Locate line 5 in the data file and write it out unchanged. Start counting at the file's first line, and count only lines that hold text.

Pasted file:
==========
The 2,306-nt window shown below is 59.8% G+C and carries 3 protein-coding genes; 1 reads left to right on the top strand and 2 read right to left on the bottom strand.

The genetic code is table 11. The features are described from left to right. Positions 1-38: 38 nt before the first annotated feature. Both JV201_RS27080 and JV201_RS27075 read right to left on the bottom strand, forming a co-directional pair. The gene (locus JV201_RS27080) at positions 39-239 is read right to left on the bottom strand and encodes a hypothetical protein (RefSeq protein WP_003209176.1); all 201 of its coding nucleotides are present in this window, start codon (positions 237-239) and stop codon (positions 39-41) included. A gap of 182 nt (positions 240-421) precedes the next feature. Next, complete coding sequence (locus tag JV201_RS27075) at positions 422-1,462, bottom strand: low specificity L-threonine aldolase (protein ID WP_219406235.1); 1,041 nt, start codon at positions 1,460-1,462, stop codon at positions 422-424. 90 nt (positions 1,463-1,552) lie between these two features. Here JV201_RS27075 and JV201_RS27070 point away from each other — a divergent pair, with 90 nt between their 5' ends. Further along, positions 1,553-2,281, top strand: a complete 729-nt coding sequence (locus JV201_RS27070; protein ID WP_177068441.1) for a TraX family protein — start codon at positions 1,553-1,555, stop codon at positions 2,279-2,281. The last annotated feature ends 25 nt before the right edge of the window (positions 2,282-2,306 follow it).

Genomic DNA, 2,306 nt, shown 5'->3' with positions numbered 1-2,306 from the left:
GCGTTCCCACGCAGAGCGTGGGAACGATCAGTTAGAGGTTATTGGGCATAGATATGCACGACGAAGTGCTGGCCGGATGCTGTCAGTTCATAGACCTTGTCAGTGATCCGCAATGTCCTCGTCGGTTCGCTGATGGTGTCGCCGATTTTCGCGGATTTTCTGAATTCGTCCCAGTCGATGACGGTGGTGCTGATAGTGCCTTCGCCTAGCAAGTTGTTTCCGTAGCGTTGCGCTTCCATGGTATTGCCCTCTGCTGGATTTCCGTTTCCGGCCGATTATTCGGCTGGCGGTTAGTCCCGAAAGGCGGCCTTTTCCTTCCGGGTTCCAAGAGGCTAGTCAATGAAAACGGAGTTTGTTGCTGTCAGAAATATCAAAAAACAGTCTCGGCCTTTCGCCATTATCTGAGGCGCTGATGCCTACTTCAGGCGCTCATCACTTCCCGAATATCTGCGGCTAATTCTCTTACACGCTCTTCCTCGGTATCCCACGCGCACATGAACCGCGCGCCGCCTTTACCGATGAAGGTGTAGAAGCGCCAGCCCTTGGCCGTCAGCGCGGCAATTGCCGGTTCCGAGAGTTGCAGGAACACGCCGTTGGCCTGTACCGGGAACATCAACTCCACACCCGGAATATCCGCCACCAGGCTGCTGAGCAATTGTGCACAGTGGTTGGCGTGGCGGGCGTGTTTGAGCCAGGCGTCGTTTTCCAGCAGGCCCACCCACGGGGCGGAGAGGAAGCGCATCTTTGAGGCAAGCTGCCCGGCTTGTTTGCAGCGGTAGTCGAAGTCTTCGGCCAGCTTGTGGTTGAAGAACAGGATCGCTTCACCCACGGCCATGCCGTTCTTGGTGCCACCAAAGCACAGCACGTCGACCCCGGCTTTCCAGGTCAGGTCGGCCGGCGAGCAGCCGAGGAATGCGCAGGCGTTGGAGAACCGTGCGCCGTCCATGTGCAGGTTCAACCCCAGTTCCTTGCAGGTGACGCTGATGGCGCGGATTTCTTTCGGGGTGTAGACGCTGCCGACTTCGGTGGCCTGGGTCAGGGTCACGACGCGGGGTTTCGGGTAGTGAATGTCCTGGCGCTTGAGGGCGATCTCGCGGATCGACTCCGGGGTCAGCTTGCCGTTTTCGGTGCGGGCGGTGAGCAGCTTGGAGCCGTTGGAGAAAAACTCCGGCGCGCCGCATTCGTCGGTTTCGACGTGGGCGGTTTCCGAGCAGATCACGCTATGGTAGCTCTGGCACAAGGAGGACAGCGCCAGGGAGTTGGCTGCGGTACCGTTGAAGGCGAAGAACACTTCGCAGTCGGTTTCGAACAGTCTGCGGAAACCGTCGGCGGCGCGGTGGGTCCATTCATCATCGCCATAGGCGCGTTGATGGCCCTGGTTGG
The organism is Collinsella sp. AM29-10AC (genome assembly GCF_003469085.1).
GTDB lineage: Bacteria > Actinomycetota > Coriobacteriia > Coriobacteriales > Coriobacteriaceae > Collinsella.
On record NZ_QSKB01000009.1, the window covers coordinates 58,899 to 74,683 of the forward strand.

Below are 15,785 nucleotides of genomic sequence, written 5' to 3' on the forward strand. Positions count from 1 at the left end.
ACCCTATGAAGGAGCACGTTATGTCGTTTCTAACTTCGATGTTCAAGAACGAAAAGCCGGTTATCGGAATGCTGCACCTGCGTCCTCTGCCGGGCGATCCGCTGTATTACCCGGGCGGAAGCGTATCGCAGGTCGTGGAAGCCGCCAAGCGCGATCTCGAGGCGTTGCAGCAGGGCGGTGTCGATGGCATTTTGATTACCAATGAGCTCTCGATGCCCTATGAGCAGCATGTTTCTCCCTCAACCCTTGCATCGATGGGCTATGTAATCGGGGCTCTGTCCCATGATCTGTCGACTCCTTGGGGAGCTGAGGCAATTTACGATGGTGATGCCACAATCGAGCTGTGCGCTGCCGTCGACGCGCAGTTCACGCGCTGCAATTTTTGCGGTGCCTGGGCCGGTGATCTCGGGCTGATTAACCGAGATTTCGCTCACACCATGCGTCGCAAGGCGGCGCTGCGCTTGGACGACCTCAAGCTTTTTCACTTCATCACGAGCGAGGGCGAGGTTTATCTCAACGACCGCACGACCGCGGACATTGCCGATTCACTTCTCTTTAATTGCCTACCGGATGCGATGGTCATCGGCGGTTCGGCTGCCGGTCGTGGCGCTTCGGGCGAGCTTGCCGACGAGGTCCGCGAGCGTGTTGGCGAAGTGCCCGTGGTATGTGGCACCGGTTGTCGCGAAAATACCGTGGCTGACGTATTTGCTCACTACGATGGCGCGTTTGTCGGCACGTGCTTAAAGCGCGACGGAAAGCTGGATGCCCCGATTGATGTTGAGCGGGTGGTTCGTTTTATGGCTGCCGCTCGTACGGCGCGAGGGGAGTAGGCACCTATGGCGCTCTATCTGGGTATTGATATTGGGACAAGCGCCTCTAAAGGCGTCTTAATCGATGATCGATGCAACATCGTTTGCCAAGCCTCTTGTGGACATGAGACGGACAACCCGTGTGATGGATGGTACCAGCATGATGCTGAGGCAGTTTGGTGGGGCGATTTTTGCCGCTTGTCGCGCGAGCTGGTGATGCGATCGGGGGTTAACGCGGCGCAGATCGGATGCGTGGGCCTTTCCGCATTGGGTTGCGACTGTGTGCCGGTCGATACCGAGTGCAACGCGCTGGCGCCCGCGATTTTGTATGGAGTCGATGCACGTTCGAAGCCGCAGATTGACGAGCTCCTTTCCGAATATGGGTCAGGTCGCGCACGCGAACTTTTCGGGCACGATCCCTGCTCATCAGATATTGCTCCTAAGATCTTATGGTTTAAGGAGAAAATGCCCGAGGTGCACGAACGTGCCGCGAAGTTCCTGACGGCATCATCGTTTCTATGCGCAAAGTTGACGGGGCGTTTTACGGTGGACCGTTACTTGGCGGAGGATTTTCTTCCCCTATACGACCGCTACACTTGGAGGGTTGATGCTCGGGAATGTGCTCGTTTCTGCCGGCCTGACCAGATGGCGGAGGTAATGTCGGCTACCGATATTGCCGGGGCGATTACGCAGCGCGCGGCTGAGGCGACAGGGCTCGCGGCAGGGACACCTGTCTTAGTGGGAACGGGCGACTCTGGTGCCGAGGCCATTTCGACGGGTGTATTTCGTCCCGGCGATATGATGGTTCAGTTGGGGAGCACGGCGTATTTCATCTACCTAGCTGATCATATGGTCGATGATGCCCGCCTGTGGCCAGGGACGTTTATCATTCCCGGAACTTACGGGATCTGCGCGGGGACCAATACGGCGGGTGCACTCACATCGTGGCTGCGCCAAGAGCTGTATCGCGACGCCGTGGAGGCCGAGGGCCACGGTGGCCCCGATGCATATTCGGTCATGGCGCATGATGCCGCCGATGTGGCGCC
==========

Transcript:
The organism is Collinsella sp. AM29-10AC (genome assembly GCF_003469085.1).